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One of that select band of British pianists to achieve international recognition, Bernard Roberts was in constant demand as a recitalist, chamber musician, accompanist, concerto soloist and teacher. He was acclaimed by audiences and critics, the remarkable breadth of his industry bringing greater recognition for the instrument itself and proving pivotal in inspiring generations of aspiring performers.

The Insider: Miniature gardening (minus the garden)

Who needs flowerpots? Whether you're planting indoors or on a windowsill, patio or balcony – or even in a garden with (like mine) minimal flowerbed space – take tips from a lovely new book, Teeny, Tiny Gardening by Emma Hardy (£14,99, Cico). It is stuffed with inventive ideas for weeny things you can turn into quirky planters. Such as…

Stereophonics, Graffiti on the Train (Stylus)

Album review: Stereophonics, Graffiti on the Train (Stylus)

Keep Calm and Carry On from 2009 found Stereophonics struggling to find a decisive way forward, and while Graffiti on the Train is a significant improvement, it's still something of a patchwork affair, lurching between string-laced pieces like the elegaic title track and “Indian Summer”, soulful blues odes such as “Been Caught Cheating” and “No-one's Perfect”, and out-and-out rockers like the swaggering “Catacomb”.

Olafur Arnalds, For Now I Am Winter (Mercury Classics)

Album review: Olafur Arnalds, For Now I Am Winter (Mercury Classics)

For its size, Iceland may be the most musically productive country in the world at the moment.

Album: Messaien/Saariaho, The Edge of Light - Gloria Cheng/Calder Quartet (Harmonia Mundi)

A third composer hovers, ghost-like, in pianist Cheng's beguiling recital with the Calder Quartet.

Maxim Vengerov

Maxim Vengerov, Itamar Golan, Barbican, London

Little by little Maxim Vengerov is easing himself back into the mainstream, after injury and burn-out. His last Barbican foray - with a concerto - was marred by a loss of nerve at critical moments: this time he was going for broke with a chamber recital where, if anything went wrong, he would have nowhere to hide.

MS Gopalakrishnan: Revered Southern Indian violinist

MS Gopalakrishnan, or MSG as he was known, was one of the three most senior violinists of South India's classical tradition. Though that tradition is fond of its Trinities – its most illustrious is that of the Hindu poet-musician-composers Muthuswami Dikshitar, Syama Sastri and Tyagaraja – it doles out the title sparingly. With T N Krishnan and Lalgudi G Jayaraman, however, M S Gopalakrishnan formed its Violin Trinity.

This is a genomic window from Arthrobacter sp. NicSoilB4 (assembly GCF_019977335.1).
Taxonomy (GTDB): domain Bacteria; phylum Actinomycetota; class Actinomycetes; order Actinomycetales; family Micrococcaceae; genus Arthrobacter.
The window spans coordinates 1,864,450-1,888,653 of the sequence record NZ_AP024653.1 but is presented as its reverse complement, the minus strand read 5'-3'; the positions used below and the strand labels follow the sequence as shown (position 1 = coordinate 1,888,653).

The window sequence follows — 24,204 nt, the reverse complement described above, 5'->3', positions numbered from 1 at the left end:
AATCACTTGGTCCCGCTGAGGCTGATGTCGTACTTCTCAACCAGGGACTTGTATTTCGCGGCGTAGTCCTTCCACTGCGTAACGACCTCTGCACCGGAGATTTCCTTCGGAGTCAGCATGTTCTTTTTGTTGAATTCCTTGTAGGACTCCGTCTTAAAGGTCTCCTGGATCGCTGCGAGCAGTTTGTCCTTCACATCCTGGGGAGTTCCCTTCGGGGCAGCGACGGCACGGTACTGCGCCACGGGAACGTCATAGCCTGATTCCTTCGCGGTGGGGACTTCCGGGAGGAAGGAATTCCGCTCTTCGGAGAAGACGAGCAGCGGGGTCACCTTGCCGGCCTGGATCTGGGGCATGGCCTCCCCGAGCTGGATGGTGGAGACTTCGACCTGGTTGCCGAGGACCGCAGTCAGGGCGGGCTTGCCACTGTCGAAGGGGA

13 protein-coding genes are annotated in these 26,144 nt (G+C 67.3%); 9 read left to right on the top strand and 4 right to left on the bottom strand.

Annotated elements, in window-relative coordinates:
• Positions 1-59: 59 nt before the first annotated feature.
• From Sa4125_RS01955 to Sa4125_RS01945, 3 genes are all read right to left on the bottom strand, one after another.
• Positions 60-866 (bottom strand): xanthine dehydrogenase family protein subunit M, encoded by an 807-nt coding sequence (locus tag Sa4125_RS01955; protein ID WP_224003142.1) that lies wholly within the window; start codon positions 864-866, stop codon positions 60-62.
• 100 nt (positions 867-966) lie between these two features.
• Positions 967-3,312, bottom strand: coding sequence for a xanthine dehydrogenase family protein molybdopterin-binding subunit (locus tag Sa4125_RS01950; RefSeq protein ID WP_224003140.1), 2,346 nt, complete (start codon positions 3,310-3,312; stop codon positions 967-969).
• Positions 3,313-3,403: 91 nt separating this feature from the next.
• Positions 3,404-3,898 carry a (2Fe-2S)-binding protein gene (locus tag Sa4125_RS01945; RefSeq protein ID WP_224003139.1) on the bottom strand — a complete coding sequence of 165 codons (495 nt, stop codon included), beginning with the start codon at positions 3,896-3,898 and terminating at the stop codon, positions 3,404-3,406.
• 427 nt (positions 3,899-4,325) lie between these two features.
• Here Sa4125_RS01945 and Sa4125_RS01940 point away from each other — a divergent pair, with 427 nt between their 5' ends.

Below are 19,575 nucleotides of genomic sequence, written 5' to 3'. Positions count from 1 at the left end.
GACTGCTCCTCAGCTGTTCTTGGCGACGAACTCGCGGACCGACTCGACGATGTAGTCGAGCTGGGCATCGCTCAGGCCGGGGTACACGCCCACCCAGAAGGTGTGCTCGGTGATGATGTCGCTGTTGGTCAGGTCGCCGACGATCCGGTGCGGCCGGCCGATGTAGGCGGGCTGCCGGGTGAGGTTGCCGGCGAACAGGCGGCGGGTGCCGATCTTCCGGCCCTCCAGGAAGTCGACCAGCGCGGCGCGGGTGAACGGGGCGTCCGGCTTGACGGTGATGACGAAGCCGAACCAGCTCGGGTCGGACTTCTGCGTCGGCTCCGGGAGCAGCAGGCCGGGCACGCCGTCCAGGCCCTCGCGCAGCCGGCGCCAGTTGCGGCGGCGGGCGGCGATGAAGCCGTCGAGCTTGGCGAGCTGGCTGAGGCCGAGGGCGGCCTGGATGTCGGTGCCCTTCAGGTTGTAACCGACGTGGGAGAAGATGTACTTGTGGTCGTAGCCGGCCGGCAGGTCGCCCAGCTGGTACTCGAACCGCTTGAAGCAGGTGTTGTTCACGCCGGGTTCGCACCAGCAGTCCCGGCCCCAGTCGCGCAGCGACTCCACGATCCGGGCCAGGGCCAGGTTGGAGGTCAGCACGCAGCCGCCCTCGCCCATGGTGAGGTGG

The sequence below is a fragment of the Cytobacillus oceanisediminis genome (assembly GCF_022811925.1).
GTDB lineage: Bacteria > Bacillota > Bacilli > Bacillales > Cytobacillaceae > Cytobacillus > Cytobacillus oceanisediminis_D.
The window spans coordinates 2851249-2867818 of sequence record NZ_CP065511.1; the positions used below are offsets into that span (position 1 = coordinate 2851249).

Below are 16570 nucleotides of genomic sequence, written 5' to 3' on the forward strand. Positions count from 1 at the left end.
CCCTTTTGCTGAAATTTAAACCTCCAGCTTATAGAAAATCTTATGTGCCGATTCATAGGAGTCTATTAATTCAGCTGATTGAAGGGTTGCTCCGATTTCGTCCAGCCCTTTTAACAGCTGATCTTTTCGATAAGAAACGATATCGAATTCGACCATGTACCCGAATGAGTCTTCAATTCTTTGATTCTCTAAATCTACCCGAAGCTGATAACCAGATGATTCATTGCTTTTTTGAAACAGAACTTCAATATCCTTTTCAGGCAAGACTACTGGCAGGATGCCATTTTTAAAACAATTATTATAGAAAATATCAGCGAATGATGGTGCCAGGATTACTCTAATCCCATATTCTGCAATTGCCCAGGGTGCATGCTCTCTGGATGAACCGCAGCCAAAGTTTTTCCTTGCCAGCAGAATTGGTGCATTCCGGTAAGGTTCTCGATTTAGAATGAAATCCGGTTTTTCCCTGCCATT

Chetham School violin tutor Wen Zhou Li arrested on suspicion of rape

Arrest comes after suicide of Frances Andrade, who killed herself after giving evidence against school's choirmaster Michael Brewer

Andre Rieu

Sky Arts 2 to screen back-to-back performances by violinist Andre Rieu for a fortnight

A TV channel is to devote its entire schedule to back-to-back performances by waltz king Andre Rieu for an entire fortnight.

Chris Grayling

Chris Grayling's rape comments raise fury after abuse victim's suicide

Critics rounded on the Justice Secretary's suggestion for certain rape cases yesterday, calling it 'totally unacceptable'

Storgards, Hardenberger, BBC Philharmonic, Bridgewater Hall, Manchester

The most powerful weapon in the opera designer’s armoury is lighting, which allows musical atmosphere to be changed by the flick of a switch: Ravel’s ‘L’enfant et les sortileges’ was never more resonant than when lit by David Hockney’s glowing reds, greens, and mauves.

Douglas: a soprano with a talent for romantic ballads

Shirley Douglas: Singer and guitarist who helped lead the skiffle boom

British pop fans were surprised in 1957 when Nancy Whiskey left the Chas McDevitt Skiffle Group at the height of its fame. Her replacement was Shirley Douglas, a charming soprano with a particular talent for romantic ballads.

Page 3 Profile: Vanessa Mae, musician

New album on the cards?

Vanessa-Mae

Violinist Vanessa-Mae switches her bow for ski poles as she puts music on ice to compete in Winter Olympics

Violinist Vanessa-Mae has put music on hold for a year and is rehearsing for a new role - skiing for Thailand at the Winter Olympics in Sochi, Russia, in February 2014.

Tenor Andrew Kennedy in rehearsal with conductor Adam Fischer

Teitur, Kings Place, London

As Teitur starts playing his first song, a jaunty if lovesick number called 'Catherine the Waitress', on the grand piano, a few keen beans in the front row start to whoop and cheer.

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